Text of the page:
IAVA Returns Fire
An Interview With David Drake, Part 6 (Final for Now)

It's all very hush hush....

I know a little something about this...  And I want to do this post justice, without violating my non-disclosure agreement or anything that could get my clearance pulled.  It ain't one of those "I'd have to kill ya" things, but close.

This story comes from Richard Engel at the WorldBlog over at the MSNBC (I won't go into how they are a wholly owned subsidiary of the National Barack Channel right now) and he is covering a little piece of our "secret" war in Pakistan.

He makes a good and salient point...

They (the commanders) say the cross-border incursions are necessary because the Pakistani government has failed to contain Taliban and al-Qaida fighters. Pakistan’s tribal region – 10,000 square miles along Pakistan’s border with Afghanistan – has become a no-man’s-land where radical militants train, equip, rest, regroup, refit, plan and launch attacks on American troops in Afghanistan and on the Pakistani government in Islamabad.

I have been out to the border for an operation or two and it is an impossible place to work.  Mountains, altitude, tribesman, goats, you name it.  Lots of places to hide things and people, and too much ground to cover sometimes.  These commanders are right; these raids have to be mounted and the reason is that not only is the government of Pakistan not able to control the border; their troops are, in many cases, actively assisting these Taliban and Al-Qaeda actors in their operations. 

The elephant in the room is that the Pakistanis are not even remotely in control of the tribal areas that we are conducting the raids into.  In fact, Richard Engel points out;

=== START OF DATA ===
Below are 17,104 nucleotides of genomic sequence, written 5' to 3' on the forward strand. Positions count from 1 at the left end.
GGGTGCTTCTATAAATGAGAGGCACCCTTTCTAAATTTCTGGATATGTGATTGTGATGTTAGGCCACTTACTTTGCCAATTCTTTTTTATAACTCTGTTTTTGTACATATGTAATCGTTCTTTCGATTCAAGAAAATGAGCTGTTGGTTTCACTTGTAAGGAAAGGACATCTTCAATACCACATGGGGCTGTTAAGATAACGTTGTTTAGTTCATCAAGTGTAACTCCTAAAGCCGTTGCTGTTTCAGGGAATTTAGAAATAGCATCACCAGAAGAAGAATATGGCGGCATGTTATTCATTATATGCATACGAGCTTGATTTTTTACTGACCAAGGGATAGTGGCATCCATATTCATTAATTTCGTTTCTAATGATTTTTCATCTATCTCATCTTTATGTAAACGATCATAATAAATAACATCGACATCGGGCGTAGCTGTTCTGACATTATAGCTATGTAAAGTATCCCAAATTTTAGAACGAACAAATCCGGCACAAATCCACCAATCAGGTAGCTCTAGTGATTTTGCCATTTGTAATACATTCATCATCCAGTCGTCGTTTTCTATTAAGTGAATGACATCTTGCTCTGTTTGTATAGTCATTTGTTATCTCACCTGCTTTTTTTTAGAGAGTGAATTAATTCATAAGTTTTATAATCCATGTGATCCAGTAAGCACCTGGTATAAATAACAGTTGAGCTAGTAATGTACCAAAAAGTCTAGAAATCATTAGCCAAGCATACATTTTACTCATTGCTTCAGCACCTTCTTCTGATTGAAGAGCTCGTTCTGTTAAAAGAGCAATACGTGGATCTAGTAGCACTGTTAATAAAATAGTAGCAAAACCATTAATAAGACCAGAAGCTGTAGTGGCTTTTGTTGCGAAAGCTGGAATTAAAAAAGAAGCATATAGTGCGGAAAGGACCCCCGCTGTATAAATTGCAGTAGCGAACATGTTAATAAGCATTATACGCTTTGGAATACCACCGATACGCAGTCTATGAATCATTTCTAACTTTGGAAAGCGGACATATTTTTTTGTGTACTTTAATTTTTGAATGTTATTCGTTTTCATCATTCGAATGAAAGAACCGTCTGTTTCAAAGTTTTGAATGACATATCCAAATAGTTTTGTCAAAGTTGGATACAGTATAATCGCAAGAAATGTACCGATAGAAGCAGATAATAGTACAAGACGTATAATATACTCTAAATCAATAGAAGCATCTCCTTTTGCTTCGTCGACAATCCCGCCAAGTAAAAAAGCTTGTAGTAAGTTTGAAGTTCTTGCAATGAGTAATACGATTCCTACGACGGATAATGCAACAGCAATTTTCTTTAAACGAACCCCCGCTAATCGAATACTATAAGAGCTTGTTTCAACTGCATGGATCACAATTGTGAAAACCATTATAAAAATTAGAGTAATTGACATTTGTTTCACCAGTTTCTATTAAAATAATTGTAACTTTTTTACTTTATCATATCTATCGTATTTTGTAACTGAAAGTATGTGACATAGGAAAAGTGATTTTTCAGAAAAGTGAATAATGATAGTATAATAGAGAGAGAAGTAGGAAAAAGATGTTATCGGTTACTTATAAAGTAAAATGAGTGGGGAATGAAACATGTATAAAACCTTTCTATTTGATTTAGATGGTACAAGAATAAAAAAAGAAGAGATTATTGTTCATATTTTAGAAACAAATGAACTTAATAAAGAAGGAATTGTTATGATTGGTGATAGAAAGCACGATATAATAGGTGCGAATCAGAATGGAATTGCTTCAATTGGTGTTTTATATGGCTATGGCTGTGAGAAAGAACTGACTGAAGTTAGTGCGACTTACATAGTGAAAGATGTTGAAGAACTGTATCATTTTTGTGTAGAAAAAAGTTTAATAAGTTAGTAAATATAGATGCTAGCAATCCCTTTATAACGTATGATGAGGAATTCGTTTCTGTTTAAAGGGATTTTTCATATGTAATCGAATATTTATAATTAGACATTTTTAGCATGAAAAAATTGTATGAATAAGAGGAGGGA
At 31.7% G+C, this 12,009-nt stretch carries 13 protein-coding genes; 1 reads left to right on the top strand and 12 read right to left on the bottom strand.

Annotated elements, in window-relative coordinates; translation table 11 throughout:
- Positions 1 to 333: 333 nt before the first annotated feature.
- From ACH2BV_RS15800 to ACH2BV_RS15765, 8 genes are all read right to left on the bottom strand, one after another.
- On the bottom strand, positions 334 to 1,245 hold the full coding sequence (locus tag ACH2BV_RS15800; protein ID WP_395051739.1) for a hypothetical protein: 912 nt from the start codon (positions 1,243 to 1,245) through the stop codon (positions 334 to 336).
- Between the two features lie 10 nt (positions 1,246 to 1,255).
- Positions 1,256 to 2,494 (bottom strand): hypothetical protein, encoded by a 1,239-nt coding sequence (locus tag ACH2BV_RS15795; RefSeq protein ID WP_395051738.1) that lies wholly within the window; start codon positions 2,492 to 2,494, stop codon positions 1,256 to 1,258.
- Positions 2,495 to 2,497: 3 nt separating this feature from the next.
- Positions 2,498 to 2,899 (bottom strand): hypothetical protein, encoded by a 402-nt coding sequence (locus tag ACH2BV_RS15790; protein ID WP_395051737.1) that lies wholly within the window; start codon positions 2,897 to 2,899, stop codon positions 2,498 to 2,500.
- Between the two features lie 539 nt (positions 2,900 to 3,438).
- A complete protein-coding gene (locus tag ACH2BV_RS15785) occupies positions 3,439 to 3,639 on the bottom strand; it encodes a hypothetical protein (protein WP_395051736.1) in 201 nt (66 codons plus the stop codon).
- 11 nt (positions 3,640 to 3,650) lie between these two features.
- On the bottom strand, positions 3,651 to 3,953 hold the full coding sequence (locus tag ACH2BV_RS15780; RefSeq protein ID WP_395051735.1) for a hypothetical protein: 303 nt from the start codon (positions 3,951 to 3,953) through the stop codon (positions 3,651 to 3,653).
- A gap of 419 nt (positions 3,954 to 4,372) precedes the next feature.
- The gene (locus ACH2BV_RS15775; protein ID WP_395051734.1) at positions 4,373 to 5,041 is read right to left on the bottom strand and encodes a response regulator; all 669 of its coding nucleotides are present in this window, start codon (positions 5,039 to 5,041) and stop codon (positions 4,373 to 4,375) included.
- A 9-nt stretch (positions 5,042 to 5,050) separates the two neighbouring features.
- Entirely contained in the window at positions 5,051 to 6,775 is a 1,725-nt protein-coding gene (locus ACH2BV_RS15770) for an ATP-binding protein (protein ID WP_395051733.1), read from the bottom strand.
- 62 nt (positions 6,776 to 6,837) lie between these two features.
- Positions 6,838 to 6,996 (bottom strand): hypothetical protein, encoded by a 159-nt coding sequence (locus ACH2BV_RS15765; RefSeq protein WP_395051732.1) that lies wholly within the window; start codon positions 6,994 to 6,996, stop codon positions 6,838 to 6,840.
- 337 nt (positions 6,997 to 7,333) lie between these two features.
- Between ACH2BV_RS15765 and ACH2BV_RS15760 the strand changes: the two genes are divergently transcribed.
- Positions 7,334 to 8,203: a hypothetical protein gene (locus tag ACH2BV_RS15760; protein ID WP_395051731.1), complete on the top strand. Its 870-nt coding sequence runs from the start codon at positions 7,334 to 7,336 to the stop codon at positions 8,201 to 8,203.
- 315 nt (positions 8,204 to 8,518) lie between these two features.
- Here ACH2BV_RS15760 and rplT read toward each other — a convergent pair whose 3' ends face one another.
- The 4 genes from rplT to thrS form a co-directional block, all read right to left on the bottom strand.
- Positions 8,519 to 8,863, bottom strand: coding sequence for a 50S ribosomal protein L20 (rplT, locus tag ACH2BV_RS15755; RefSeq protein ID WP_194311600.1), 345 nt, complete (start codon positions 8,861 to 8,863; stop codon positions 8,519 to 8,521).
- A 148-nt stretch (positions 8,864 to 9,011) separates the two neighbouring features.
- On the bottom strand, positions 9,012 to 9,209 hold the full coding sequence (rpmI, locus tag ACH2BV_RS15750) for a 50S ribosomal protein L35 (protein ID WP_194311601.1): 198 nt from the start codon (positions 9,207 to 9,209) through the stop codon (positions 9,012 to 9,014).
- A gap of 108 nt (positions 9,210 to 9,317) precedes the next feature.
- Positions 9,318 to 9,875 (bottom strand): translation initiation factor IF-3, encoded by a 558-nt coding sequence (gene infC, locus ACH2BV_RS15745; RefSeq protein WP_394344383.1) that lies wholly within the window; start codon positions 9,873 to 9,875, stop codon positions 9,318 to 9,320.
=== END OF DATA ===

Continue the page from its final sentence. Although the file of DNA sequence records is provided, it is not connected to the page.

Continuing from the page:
The mountain town of Swat was once known as the Switzerland of Pakistan, a resort where Pakistanis vacationed to escape the bustle of Islamabad and Karachi.  Today it is a battle zone.

According to a Pakistani military spokesman, in Swat Valley Taliban and al-Qaida fighters have burned down 111 girls schools, destroyed 37 government buildings, blown up 29 bridges, incapacitated the main power plant and cut the gas supply. Villagers are often completely without power.  Schools that haven’t been burned down don’t operate.

Seems to me that this situation cries out for both a "white" SOF response, as well as a "Black" response option. Because if you let your tree grow over my property, and ignore it completely; I will trim it for you.

I know that my team was prepared, should it have been necessary, to pursue the "kinetic" fight into the tribal hinterlands.  I do know that in one case, when some of our guys were receiving rocket and mortar fire from over the border, that we fired counter-battery on their positions. 

It does seem to me that there is a bit of hand wringing about the whole "what do we do now?"

It’s difficult to fight a secret war, especially here. The Special Operations Forces must fight in the mountains, far away from their bases in Afghanistan, against a battle-hardened enemy funded by the opium trade.

Since U.S. troops must operate covertly, they also can’t afford to lose a single man, fearing the enemy would drag his body Somalia-style through the streets, exposing their presence. The Americans also can’t leave anything behind, no equipment, no bags of MREs, no tracks, no trace they were there fighting America’s newest, most secret war.

The point that I think might be lost on Richard is that this is what these guys do.  They go out and complete super dangerous missions in the dead of night with high tech weapons and absolutely zero embedded reporters so that they can steal away into the night with only ghost stories and rumors and a ton of brass casings as evidence of their appearance.

And they do it so that our enemies know that we will chase them to the Gates of Hell to hold them to account ten-fold for the evil they have visited upon us

All so we can padlock the gate after we chase them through it.